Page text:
May 20 (Bloomberg) -- A federal prosecutor involved in the botched gun operation known as Fast and Furious gave an internal memo to the news media, possibly to undermine a federal agent’s criticisms, the Justice Department’s inspector general said.
Dennis Burke, then the U.S. attorney for Arizona, in 2011 provided a memo written by John Dodson, a special agent with the Bureau of Alcohol, Firearms, Tobacco and Explosives, to a Fox News reporter. Burke was not authorized to release the memo and may have intentionally given it to the press to damage Dodson, according to a 23-page report from Michael Horowitz, the Justice Department’s inspector general.
“We believe this misconduct to be particularly egregious because of Burke’s apparent effort to undermine the credibility of Dodson’s significant public disclosures about the failures in Operation Fast and Furious,” said the report, which was released today.
Dodson was one of the first law enforcement officials to publicly criticize operations where agents allowed guns to “walk” -- be purchased by straw buyers and cross into Mexico. The operations were intended to lead law enforcement to individuals in Mexican drug cartels, which utilize straw purchasers to get guns for their organizations.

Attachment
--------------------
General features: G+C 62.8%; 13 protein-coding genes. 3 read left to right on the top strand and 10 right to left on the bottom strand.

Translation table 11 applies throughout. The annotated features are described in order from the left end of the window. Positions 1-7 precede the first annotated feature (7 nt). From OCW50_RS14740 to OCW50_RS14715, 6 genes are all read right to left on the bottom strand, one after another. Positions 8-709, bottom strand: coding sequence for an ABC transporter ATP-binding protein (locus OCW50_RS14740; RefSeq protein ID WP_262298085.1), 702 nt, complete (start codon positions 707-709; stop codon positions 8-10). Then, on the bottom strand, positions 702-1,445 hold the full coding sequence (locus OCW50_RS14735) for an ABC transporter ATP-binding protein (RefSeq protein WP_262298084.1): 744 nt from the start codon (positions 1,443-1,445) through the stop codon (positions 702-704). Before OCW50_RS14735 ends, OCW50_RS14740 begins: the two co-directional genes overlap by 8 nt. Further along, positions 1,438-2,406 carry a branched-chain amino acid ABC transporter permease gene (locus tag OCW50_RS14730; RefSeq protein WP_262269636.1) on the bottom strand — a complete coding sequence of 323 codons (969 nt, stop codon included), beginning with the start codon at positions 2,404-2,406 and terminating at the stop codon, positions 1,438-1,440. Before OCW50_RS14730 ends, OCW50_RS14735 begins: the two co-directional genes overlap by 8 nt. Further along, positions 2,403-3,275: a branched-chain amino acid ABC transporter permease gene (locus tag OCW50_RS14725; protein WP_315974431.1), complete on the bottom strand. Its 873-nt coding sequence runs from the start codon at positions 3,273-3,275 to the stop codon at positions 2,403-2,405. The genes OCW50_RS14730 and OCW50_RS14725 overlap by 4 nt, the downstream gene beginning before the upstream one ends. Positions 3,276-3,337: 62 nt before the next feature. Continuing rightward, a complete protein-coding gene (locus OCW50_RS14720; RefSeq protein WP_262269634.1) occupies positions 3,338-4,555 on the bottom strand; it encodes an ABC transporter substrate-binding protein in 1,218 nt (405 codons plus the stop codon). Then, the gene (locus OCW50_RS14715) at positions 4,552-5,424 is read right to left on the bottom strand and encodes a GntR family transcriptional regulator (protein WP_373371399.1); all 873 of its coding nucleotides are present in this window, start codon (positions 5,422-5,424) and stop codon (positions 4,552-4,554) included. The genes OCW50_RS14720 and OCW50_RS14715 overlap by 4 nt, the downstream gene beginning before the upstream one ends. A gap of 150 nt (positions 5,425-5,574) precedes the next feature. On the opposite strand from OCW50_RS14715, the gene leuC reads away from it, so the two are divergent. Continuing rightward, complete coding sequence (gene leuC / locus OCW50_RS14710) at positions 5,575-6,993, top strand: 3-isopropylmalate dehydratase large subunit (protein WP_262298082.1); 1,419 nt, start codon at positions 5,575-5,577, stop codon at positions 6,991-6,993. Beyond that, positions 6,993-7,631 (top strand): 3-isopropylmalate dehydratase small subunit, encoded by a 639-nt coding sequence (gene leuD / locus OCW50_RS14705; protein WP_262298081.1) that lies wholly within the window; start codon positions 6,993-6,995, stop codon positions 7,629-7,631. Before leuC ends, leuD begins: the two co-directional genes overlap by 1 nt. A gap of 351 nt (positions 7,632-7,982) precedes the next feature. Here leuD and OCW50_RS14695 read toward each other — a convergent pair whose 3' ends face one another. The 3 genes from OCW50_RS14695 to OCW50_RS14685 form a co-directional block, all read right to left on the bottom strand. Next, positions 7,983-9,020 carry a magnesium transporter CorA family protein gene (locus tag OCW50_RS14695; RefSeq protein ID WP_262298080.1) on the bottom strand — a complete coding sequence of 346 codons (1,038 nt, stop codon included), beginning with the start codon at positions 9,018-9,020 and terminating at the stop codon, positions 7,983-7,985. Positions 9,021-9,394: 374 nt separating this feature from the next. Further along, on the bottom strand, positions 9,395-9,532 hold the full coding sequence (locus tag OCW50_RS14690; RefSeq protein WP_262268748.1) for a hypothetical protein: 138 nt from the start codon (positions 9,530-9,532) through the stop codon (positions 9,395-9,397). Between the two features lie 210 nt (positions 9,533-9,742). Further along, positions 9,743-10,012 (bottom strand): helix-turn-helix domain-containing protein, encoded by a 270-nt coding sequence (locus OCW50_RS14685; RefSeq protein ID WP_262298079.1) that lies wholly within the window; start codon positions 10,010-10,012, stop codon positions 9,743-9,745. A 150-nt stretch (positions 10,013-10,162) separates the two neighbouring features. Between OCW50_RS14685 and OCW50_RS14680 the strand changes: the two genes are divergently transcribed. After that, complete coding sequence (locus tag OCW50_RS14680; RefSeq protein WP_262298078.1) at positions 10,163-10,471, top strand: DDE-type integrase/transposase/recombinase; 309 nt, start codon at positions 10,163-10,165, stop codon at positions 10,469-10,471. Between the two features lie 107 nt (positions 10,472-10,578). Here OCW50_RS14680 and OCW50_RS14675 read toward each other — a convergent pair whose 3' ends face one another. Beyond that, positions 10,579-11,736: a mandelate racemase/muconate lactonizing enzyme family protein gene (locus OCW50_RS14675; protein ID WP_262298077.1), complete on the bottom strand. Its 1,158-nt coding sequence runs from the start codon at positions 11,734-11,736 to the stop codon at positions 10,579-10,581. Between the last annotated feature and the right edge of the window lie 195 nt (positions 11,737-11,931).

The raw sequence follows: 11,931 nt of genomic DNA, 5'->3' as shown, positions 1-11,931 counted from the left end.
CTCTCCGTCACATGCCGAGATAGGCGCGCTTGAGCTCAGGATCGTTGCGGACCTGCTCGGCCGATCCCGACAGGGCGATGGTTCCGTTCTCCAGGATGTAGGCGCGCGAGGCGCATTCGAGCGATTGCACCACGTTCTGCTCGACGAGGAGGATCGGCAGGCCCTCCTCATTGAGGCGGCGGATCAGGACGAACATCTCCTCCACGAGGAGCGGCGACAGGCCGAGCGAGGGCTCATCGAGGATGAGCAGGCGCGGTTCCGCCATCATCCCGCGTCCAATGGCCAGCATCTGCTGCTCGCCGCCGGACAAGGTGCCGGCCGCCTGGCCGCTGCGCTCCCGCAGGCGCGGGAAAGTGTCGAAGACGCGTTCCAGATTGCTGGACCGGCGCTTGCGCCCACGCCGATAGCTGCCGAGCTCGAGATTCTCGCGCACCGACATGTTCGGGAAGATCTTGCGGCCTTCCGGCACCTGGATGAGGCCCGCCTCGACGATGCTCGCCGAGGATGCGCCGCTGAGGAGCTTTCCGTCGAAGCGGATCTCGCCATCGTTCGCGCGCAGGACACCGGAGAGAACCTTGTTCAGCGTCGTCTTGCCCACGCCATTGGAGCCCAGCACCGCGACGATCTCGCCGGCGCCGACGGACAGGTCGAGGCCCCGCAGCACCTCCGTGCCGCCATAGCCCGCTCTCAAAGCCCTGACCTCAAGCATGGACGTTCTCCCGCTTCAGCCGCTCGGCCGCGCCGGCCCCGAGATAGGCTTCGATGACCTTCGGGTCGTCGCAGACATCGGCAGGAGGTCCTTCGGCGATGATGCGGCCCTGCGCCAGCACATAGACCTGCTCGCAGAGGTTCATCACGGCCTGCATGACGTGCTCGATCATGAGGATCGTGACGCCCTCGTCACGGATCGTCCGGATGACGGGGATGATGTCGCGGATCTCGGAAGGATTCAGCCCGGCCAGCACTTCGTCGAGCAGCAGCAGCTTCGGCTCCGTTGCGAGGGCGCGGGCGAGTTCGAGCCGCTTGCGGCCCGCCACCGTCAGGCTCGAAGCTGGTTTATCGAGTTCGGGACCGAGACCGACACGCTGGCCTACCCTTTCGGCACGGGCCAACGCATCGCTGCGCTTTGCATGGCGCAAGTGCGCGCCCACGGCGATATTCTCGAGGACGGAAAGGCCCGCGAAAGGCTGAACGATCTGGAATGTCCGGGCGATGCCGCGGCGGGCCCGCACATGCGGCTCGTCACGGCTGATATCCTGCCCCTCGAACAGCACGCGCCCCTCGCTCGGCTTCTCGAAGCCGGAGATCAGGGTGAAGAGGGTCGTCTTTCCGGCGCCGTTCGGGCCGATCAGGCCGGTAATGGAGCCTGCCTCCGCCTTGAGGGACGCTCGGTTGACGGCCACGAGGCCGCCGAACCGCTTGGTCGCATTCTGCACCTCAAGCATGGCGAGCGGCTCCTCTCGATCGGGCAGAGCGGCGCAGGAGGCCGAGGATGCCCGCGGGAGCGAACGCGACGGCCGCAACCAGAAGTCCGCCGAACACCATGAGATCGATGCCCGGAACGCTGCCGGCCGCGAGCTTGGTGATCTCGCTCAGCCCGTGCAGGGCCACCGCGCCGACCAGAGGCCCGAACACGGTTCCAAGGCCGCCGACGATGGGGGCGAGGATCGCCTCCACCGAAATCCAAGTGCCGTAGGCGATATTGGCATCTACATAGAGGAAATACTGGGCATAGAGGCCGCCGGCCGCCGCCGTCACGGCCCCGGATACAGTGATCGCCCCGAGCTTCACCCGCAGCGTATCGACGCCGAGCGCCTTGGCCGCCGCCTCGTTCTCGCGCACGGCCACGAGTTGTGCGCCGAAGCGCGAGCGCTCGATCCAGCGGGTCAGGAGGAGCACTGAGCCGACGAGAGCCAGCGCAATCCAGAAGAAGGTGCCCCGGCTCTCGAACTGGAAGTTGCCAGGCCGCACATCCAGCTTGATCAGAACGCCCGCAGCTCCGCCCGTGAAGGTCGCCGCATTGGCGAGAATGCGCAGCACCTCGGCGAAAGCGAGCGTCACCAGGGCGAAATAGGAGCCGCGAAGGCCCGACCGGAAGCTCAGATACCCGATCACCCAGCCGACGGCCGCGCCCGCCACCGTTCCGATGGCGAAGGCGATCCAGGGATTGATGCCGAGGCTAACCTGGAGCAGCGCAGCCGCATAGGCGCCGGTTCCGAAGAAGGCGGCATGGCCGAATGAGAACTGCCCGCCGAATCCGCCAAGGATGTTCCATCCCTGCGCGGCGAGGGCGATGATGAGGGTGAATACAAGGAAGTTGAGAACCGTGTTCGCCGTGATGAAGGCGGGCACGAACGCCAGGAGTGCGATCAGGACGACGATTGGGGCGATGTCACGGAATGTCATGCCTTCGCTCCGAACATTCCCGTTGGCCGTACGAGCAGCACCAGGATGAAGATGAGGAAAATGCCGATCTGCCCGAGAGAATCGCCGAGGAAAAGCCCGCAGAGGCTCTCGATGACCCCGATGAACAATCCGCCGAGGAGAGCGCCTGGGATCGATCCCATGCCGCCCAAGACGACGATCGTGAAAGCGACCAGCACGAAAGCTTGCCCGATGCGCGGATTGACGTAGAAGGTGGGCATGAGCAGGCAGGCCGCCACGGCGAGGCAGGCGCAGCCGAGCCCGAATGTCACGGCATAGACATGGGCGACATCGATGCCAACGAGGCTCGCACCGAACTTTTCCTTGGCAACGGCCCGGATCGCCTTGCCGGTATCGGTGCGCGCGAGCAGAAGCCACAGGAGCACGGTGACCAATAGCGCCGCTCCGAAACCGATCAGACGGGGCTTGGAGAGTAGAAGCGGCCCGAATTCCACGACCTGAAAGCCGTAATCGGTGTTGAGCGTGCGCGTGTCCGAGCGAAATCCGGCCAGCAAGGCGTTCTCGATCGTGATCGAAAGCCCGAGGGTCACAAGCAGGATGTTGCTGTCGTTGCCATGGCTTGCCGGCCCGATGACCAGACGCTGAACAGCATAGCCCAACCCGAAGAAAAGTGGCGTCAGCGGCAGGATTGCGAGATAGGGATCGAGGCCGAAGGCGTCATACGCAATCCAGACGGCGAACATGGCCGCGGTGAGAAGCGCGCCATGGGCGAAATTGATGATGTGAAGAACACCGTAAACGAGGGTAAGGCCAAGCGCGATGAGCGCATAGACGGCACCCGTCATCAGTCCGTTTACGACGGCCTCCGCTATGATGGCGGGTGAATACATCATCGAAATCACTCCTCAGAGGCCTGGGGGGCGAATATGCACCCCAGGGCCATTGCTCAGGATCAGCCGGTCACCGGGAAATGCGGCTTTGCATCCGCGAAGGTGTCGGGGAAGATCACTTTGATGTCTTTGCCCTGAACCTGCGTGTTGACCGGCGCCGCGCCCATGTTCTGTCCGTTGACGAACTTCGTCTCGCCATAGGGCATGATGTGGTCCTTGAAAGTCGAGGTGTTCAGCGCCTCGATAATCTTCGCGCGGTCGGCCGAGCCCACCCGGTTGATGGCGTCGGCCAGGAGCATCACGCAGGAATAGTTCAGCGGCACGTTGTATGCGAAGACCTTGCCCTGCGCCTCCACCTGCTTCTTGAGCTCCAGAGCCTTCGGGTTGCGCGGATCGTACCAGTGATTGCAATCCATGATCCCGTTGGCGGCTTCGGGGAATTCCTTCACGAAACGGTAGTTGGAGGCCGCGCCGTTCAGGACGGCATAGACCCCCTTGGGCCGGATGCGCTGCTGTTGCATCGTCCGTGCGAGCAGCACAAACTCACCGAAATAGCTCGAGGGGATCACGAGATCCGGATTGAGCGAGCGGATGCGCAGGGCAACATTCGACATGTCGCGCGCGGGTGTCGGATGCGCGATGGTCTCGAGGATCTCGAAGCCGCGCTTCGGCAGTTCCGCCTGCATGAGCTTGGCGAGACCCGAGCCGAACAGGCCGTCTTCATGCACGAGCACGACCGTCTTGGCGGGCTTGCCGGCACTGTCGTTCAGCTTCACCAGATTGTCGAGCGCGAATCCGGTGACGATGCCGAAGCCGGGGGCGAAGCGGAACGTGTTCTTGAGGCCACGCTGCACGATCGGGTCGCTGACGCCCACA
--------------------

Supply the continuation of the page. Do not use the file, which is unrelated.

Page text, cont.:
One of the operations, known as Fast and Furious, became a focal point for congressional investigators as they sought to identify the origins and driving forces behind the program.
The inspector general’s office referred its findings to the Justice Department’s Office of Professional Responsibility for a determination of whether the conduct “violated the Rules of Professional Conduct for the state bars in which Burke is a member,” according to the report.
Burke, through his lawyers, acknowledged in 2011 that he provided the memo in which Dodson proposed to work undercover as a straw purchaser of firearms. Burke gave it to the Fox News reporter to “give context to information that the reporter already had,” according to a letter sent to the Justice Department’s inspector general by Lee Stein, one of Burke’s lawyers, in November of that year.
Burke resigned as U.S. attorney in August 2011. Chuck Rosenberg, another lawyer for Burke, declined to comment on the inspector general’s report.
Horowitz released a 471-page report last year outlining management failures at the ATF and the Justice Department as part of the operation that lost track of about 2,000 guns purchased by straw buyers. Two of those guns were found at the scene of the 2010 killing in Arizona of U.S. Border Patrol Agent Brian Terry.
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